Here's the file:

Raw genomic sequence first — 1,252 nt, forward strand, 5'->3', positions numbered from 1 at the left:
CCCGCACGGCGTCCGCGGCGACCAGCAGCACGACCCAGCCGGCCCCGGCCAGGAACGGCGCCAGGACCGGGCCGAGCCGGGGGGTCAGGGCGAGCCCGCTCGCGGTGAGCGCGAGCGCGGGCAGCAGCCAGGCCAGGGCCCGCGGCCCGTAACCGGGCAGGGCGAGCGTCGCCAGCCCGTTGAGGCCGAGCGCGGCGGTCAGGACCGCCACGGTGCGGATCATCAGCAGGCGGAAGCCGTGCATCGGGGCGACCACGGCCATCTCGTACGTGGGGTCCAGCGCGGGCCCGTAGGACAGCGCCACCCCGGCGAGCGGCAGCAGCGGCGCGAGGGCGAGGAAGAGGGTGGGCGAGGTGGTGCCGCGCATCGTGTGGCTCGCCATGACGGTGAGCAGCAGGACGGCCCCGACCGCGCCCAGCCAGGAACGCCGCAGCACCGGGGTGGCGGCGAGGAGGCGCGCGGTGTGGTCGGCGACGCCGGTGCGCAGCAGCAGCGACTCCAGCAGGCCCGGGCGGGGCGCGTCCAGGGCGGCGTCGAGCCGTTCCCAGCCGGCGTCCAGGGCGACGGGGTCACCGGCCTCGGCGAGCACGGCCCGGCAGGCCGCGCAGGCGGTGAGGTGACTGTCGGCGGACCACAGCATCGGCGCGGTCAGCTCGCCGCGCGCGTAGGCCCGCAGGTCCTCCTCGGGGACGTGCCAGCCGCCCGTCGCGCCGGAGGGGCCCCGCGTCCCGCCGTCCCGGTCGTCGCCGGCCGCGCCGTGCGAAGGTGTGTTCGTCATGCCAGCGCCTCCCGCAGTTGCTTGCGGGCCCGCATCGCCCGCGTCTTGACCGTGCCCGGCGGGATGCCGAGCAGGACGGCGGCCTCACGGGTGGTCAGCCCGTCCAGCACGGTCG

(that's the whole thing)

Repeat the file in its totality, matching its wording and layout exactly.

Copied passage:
Raw genomic sequence first — 1,252 nt, forward strand, 5'->3', positions numbered from 1 at the left:
CCCGCACGGCGTCCGCGGCGACCAGCAGCACGACCCAGCCGGCCCCGGCCAGGAACGGCGCCAGGACCGGGCCGAGCCGGGGGGTCAGGGCGAGCCCGCTCGCGGTGAGCGCGAGCGCGGGCAGCAGCCAGGCCAGGGCCCGCGGCCCGTAACCGGGCAGGGCGAGCGTCGCCAGCCCGTTGAGGCCGAGCGCGGCGGTCAGGACCGCCACGGTGCGGATCATCAGCAGGCGGAAGCCGTGCATCGGGGCGACCACGGCCATCTCGTACGTGGGGTCCAGCGCGGGCCCGTAGGACAGCGCCACCCCGGCGAGCGGCAGCAGCGGCGCGAGGGCGAGGAAGAGGGTGGGCGAGGTGGTGCCGCGCATCGTGTGGCTCGCCATGACGGTGAGCAGCAGGACGGCCCCGACCGCGCCCAGCCAGGAACGCCGCAGCACCGGGGTGGCGGCGAGGAGGCGCGCGGTGTGGTCGGCGACGCCGGTGCGCAGCAGCAGCGACTCCAGCAGGCCCGGGCGGGGCGCGTCCAGGGCGGCGTCGAGCCGTTCCCAGCCGGCGTCCAGGGCGACGGGGTCACCGGCCTCGGCGAGCACGGCCCGGCAGGCCGCGCAGGCGGTGAGGTGACTGTCGGCGGACCACAGCATCGGCGCGGTCAGCTCGCCGCGCGCGTAGGCCCGCAGGTCCTCCTCGGGGACGTGCCAGCCGCCCGTCGCGCCGGAGGGGCCCCGCGTCCCGCCGTCCCGGTCGTCGCCGGCCGCGCCGTGCGAAGGTGTGTTCGTCATGCCAGCGCCTCCCGCAGTTGCTTGCGGGCCCGCATCGCCCGCGTCTTGACCGTGCCCGGCGGGATGCCGAGCAGGACGGCGGCCTCACGGGTGGTCAGCCCGTCCAGCACGGTCG